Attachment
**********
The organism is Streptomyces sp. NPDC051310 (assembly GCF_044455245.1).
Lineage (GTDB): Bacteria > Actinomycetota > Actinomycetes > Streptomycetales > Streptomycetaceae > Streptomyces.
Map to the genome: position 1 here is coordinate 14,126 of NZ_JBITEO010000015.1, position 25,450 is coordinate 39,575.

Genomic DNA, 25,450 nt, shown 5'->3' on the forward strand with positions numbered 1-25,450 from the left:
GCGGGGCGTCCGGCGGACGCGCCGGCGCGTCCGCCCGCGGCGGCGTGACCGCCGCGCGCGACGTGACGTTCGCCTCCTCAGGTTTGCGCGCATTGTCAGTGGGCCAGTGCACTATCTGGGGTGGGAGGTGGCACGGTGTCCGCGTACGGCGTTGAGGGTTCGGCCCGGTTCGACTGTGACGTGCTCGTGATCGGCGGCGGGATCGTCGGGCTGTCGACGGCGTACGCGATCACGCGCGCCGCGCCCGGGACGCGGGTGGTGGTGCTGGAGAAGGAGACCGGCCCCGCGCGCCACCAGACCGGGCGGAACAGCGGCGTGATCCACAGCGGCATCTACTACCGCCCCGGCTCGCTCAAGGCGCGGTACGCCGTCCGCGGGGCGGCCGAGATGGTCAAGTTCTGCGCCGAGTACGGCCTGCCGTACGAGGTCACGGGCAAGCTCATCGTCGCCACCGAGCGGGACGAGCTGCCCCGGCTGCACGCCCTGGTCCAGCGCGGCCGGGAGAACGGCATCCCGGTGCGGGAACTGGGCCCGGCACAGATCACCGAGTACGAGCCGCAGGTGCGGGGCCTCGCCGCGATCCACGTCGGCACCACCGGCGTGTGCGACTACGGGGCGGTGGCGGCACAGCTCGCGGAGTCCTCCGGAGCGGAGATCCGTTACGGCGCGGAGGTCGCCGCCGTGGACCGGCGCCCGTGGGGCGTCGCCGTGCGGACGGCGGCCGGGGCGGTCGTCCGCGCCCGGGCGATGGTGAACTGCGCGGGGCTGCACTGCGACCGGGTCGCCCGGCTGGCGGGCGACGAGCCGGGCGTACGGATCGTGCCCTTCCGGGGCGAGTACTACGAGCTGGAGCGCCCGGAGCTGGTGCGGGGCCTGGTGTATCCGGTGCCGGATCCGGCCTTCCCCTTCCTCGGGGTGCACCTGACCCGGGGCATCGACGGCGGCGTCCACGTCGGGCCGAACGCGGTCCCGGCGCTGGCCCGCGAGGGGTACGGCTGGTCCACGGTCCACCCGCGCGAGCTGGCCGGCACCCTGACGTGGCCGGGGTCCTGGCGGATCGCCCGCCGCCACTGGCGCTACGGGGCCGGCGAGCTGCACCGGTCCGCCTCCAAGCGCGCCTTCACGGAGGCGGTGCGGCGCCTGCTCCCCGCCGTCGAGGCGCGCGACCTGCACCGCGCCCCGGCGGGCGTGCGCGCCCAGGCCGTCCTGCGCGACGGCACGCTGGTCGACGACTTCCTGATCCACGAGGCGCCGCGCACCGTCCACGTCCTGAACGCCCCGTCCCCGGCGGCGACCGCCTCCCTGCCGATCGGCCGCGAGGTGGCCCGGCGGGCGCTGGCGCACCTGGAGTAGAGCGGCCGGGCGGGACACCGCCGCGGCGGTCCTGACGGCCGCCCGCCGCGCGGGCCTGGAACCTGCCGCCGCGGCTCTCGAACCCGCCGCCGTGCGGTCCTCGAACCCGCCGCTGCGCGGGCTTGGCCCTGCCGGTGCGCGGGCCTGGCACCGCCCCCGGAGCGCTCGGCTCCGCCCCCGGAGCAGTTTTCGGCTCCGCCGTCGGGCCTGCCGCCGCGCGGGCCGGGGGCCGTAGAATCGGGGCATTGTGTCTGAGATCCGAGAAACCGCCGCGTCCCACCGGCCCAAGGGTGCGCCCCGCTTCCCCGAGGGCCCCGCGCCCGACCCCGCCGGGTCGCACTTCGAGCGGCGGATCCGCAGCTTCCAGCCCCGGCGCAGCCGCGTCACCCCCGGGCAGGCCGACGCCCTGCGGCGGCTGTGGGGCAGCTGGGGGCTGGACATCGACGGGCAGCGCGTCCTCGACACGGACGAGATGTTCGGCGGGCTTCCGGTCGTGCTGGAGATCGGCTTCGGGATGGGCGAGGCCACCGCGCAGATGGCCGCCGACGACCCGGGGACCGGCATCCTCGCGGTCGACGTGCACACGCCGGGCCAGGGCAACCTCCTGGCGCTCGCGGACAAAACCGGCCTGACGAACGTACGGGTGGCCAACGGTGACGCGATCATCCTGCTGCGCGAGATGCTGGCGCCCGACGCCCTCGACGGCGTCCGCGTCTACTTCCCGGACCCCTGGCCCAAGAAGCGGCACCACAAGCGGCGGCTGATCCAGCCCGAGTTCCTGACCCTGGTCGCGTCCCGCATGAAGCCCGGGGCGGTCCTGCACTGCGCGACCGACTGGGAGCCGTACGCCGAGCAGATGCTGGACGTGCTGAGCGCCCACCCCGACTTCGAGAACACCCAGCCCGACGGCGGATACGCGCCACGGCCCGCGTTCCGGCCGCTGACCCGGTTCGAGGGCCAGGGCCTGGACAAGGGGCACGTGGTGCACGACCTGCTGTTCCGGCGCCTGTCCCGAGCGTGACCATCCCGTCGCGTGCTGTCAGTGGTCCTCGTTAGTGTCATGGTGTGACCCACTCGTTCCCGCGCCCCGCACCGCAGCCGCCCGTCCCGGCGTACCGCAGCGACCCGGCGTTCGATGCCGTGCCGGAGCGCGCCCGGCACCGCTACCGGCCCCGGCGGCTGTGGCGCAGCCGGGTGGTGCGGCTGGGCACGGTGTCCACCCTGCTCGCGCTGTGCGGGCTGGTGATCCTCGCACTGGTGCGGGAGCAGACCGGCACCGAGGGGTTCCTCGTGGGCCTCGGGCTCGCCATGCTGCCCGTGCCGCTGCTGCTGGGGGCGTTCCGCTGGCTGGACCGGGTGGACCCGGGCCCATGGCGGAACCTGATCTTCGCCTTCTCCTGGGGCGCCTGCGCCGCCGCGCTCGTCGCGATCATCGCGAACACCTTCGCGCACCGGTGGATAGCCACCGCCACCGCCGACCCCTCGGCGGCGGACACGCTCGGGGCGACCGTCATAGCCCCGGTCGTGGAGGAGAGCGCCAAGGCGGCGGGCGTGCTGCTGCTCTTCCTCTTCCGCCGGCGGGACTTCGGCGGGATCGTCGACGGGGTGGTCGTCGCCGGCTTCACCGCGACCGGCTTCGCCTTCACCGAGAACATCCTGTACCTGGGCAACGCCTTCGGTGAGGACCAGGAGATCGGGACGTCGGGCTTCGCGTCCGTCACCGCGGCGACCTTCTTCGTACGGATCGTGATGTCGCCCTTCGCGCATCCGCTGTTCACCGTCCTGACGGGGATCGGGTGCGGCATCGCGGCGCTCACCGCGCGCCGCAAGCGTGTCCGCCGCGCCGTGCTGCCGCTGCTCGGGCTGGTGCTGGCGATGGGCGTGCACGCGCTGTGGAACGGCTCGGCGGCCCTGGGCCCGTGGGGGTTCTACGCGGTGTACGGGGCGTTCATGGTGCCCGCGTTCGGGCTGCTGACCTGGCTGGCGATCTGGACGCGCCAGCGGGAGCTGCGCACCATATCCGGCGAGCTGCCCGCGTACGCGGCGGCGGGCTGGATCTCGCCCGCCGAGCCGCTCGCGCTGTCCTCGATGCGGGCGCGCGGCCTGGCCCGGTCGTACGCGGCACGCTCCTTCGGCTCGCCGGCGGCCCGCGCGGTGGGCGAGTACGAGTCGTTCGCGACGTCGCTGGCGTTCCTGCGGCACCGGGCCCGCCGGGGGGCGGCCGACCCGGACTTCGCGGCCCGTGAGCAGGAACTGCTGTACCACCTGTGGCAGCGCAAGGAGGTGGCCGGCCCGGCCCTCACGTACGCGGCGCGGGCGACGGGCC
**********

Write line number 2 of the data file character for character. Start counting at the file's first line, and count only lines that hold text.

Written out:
Lineage (GTDB): Bacteria > Actinomycetota > Actinomycetes > Streptomycetales > Streptomycetaceae > Streptomyces.